Temporomandibular joint (TMJ) diseases predominantly afflict women, suggesting a role of estrogen in the disease etiology. Previously, we determined that decreased occlusal loading (DOL) inhibited collagen type II (Col2) expression in the mandibular condylar cartilage (MCC) of female wild-type (WT) mice whereas no change was observed in males.
Takashi Izawa , Hiroki Mori, Tekehiro Shinohara, Akiko Mino-Oka, Islamy Rahma Hutami, Akihiko Iwasa, Eiji Tanaka
Abstractemporomandibular joint osteoarthritis (TMJ-OA) is characterized by progressive degradation of cartilage and changes in subchondral bone. It is also one of the most serious subgroups of temporomandibular disorders. Rebamipide is a gastroprotective agent that is currently used for the treatment of gastritis and gastric ulcers. It scavenges reactive oxygen radicals and has exhibited anti-inflammatory potential. The aim of this study was to investigate the impact of rebamipide both in vivo and in vitro on the development of cartilage degeneration and osteoclast activity in an experimental murine model of TMJ-OA, and to explore its mode of action. Oral administration of rebamipide (0.6 mg/kg and 6 mg/kg) was initiated 24 h after TMJ-OA was induced, and was maintained daily for four weeks. Rebamipide treatment was found to attenuate cartilage degeneration, to reduce the number of apoptotic cells, and to decrease the expression levels of matrix metalloproteinase-13 (MMP-13) and inducible nitric oxide synthase (iNOS) in TMJ-OA cartilage in a dose-dependent manner. Rebamipide also suppressed the activation of transcription factors (e.g., NF-κB, NFATc1) and mitogen-activated protein kinases (MAPK) by receptor activator of nuclear factor kappa-B ligand (RANKL) to inhibit the differentiation of osteoclastic precursors, and disrupted the formation of actin rings in mature osteoclasts. Together, these results demonstrate the inhibitory effects of rebamipide on cartilage degradation in experimentally induced TMJ-OA. Furthermore, suppression of oxidative damage, restoration of extracellular matrix homeostasis of articular chondrocytes, and reduced subchondral bone loss as a result of blocked osteoclast activation suggest that rebamipide is a potential therapeutic strategy for TMJ-OA.
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L.H. He, E. Xiao, D.H. Duan, Y.H. Gan, Y. Zhang
Ankylosed bone mass in temporomandibular joint ankylosis (TMJA) is an important factor affecting mouth-opening limitation. However, the mechanism underlying the occurrence of ankylosed bone mass remains unknown. Research has shown that osteoblasts and osteoclasts maintain balance in bone remodeling. Thus, we hypothesized that aberrant osteoclastogenesis and osteogenesis may be involved in the occurrence of ankylosed bone mass in TMJA. In this study, we characterized the osteogenesis of bone marrow stem cells and the osteoclastogenesis of myelomonocyte in clinical specimens of TMJA and normal controls. Results showed that, compared with control bone marrow stem cells, TMJA bone marrow stem cells had lower proliferative and osteogenic capacities. The number of osteoclasts in the ankylosed bone mass group dramatically decreased, and myelomonocyte osteoclastogenic potential was impaired. The RANKL/OPG ratio of the ankylosed bone mass group was lower than that of the control group. Thus, our study suggests that osteoclast deficiency may be an important factor affecting bone mass ankylosis.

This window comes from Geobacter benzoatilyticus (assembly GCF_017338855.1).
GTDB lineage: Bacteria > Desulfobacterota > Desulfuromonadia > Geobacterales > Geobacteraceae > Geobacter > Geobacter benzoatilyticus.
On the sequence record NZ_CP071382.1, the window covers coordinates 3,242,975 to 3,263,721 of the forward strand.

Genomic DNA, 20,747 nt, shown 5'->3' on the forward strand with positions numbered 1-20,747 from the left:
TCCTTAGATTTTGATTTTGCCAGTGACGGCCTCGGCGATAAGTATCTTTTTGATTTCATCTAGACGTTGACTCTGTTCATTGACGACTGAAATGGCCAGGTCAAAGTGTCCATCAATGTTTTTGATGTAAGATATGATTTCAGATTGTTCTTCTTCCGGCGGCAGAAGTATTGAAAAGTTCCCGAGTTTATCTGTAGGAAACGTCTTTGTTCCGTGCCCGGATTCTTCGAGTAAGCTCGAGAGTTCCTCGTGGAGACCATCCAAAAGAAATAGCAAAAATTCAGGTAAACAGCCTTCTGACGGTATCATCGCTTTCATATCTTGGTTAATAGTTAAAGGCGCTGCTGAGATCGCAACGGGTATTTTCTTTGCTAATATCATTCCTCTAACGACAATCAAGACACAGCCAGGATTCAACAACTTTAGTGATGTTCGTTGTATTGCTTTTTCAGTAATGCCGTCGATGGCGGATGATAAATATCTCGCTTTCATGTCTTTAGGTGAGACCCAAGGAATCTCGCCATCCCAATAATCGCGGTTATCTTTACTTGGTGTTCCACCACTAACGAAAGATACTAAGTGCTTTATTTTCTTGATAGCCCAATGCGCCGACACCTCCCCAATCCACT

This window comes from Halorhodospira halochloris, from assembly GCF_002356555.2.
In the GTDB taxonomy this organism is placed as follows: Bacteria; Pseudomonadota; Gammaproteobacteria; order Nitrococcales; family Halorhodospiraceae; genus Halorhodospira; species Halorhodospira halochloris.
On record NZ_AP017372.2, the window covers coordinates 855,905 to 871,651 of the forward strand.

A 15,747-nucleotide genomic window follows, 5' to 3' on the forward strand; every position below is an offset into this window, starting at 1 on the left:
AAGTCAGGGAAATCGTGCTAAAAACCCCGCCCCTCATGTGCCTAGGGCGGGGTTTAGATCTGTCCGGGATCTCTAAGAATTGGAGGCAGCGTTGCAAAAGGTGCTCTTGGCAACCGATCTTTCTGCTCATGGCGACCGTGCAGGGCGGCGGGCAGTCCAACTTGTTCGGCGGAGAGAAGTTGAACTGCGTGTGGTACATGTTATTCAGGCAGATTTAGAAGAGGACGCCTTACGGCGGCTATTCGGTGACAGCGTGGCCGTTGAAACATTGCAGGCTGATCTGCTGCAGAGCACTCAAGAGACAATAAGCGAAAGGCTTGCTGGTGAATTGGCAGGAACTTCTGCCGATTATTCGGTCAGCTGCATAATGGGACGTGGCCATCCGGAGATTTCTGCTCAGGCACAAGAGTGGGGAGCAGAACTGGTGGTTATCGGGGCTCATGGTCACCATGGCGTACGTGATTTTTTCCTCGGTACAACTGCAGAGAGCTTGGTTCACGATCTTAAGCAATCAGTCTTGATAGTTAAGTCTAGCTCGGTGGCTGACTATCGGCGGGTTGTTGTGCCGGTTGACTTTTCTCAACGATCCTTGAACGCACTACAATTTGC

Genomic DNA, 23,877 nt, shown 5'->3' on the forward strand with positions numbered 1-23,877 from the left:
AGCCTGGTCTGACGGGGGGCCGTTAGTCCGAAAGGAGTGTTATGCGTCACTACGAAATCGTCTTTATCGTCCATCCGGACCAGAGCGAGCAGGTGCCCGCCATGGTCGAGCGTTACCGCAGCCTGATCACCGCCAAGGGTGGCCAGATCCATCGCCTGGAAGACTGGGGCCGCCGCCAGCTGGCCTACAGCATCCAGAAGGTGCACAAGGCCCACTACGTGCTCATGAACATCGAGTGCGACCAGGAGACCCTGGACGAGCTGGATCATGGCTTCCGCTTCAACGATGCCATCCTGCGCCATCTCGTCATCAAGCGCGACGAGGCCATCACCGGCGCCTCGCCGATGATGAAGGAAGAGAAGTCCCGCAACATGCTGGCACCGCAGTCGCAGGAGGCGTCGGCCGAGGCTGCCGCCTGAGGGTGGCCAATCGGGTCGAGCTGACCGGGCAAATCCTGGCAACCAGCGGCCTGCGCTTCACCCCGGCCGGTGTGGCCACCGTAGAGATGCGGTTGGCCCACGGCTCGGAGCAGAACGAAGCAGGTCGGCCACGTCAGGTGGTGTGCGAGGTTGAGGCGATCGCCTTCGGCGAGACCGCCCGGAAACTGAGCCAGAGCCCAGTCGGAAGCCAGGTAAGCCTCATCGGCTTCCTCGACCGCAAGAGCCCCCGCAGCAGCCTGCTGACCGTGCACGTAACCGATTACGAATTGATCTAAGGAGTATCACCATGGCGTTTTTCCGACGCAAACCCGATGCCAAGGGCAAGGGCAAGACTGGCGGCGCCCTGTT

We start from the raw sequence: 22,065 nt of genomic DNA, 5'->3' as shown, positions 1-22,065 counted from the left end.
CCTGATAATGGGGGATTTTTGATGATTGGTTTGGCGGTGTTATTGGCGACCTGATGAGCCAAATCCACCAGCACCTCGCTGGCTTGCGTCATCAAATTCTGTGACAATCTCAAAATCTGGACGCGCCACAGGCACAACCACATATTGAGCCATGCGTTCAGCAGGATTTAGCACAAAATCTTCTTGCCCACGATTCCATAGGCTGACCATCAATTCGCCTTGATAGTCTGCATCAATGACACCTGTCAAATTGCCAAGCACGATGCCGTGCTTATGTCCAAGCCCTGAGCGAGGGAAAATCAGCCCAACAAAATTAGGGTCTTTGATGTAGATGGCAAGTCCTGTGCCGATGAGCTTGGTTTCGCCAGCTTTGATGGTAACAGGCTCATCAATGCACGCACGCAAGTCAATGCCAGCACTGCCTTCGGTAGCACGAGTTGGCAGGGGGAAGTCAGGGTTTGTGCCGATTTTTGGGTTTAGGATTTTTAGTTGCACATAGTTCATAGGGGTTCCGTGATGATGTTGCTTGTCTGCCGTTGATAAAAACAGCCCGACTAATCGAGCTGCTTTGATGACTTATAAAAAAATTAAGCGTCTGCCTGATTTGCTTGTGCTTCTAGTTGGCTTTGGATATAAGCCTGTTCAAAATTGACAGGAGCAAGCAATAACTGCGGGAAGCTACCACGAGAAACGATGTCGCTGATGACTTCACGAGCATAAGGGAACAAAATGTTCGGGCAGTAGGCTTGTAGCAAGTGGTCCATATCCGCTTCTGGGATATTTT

Objective Temporomandibular joint (TMJ) disorders predominantly afflict women, suggesting that estrogen may play a role in the disease process. Defects in mechanical loading-induced TMJ remodeling are believed to be a major etiological factor in TMJ degenerative disease. Previously, we found that, decreased occlusal loading caused a significant decrease in early chondrocyte maturation markers (Sox9 and Col 2) in female, but not male, C57BL/6 wild type mice (1). The goal of this study was to examine the role of Estrogen Receptor (ER) beta in mediating these effects.
Temporomandibular joint (TMJ) disorders predominantly afflict women of childbearing age, suggesting a role for female hormones in the disease process. In long bones, estrogen acting via estrogen receptor beta (ERβ) inhibits axial skeletal growth in female mice.
Both laboratory and field data demonstrate that marmosets gouge trees with wide jaw gapes to elicit exudate flow. Tree gouging distinguishes marmosets from other platyrrhines and presents a natural experiment for studying the morphological consequences of this derived feeding behavior. We utilize comparative histomorphometrics to determine whether loading of the TMJ at wide jaw gapes impacts articular cartilage form in two habitual gouging species